Drug response profiling can predict response to ponatinib in a patient with t(1;9)(q24;q34)-associated B-cell acute lymphoblastic leukemia

Tyrosine kinase inhibitor (TKI)-based targeted therapy has significantly modified the outcome for patients with chronic myeloid leukemia (CML) in chronic phase. However, resistance remains a major concern in blastic phase of CML and in Philadelphia chromosome positive B-cell acute lymphoblastic leukemia (Ph+ B-ALL). Second- and third-generation TKIs have been developed to overcome resistance to first generation drugs, but selecting the appropriate drug has become a challenge. Various tests are available to determine a patient’s disease status in CML including the mechanisms of resistance when involved, but clinical experience is limited in ALL, especially those with poorly defined ABL1 rearrangements. Here, we report a case of ALL associated with a t(1;9)(q24;q34) RCSD1-ABL1 rearrangement. We show how ex vivo drug response profiling (DRP) may help choose among various therapeutic options.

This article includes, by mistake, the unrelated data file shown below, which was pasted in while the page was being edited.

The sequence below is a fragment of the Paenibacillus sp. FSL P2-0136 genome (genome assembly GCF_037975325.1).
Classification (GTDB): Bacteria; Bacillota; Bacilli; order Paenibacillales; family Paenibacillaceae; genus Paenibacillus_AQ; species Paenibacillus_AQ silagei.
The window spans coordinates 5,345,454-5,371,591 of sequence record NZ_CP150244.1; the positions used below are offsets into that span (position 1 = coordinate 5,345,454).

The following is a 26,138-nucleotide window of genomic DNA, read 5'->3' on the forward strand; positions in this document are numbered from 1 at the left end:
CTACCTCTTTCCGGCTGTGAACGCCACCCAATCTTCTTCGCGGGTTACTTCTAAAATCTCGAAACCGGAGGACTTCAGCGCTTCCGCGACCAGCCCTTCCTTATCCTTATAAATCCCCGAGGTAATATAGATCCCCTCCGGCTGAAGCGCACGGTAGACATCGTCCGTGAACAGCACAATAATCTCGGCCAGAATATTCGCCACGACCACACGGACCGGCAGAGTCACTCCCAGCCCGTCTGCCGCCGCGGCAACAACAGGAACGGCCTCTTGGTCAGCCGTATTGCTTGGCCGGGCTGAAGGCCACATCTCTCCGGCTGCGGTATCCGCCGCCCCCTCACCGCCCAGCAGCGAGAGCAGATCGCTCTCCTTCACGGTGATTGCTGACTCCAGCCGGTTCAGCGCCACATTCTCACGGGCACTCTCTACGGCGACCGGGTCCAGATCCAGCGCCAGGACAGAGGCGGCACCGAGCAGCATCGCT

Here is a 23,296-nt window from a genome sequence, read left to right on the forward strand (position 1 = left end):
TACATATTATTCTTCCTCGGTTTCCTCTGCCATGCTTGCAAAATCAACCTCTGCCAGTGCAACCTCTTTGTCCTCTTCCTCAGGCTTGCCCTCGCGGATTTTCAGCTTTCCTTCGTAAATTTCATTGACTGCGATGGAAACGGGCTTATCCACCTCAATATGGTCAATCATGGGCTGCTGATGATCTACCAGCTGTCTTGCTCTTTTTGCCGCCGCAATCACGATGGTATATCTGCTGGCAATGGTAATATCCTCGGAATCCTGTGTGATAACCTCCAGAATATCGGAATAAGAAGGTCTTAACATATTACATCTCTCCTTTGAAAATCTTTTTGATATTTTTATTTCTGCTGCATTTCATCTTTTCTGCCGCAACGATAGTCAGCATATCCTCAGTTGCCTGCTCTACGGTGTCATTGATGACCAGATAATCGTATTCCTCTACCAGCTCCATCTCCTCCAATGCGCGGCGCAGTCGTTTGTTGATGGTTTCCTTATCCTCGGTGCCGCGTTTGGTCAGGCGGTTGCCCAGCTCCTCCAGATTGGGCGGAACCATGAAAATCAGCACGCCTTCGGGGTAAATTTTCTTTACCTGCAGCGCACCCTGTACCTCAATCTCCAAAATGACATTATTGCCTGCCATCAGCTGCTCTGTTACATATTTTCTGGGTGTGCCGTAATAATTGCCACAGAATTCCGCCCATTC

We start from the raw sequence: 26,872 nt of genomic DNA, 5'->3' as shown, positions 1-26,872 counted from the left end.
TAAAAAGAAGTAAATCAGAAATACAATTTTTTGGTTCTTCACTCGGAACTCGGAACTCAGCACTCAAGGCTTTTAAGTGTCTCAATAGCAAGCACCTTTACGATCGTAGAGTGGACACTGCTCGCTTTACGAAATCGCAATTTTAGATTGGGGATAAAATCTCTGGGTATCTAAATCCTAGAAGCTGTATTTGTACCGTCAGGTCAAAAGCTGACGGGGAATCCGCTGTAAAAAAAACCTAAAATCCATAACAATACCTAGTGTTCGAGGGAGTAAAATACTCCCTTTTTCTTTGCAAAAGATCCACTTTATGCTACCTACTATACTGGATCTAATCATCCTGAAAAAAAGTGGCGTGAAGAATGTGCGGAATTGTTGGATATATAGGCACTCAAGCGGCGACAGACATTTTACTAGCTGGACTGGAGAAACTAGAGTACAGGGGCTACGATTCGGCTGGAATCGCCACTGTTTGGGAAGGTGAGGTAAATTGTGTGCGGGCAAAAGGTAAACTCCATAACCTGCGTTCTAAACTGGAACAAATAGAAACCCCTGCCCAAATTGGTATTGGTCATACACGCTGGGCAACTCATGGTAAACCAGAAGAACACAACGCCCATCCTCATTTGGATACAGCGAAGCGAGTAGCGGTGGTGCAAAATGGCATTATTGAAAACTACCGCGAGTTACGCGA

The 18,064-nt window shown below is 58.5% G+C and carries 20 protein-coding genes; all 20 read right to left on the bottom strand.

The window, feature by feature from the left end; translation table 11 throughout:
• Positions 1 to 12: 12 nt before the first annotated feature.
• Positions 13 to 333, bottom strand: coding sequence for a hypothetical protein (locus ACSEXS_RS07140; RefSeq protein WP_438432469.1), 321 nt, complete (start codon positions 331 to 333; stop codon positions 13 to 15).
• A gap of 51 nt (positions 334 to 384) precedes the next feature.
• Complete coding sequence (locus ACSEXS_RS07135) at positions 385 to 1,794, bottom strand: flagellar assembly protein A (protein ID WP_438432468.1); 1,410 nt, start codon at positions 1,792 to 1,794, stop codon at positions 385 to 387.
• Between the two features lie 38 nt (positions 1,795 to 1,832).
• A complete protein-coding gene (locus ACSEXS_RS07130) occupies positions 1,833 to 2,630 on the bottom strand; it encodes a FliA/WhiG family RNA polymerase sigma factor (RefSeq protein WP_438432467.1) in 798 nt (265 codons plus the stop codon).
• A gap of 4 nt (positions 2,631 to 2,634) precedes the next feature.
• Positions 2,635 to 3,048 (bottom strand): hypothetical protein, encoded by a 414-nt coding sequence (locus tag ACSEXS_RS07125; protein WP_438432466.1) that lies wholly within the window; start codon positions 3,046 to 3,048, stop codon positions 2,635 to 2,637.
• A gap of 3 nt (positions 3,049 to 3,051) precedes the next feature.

A 26 year-old female presented in September 2012 with fatigue and antibiotic-resistant ENT infection. Blood counts showed WBC 26 g/l with 84% blasts on peripheral blood. Marrow smear examination confirmed the diagnosis of ALL with 86% blasts. Flow cytometry was consistent with common ALL with expression of CD79a+, CD19+, CD10+ and weak expression of CD20. Positivity of CD33 was also noticed. Cytogenetics showed an uncommon t(1;9)(q24;q34) and involvement of ABL1 was confirmed by fluorescence in situ hybridization FISH (not shown). In agreement with the previous characterization of t(1;9)(q24;q34),1, 2, 3 Real time-PCR analysis from leukemic cells showed the expression of the RCSD1-ABL1 gene fusion (Supplementary Material 1a), and sequencing of the PCR products showed that RCSD1 exon 3 was fused to ABL1 exon 4 (Supplementary Material 1b).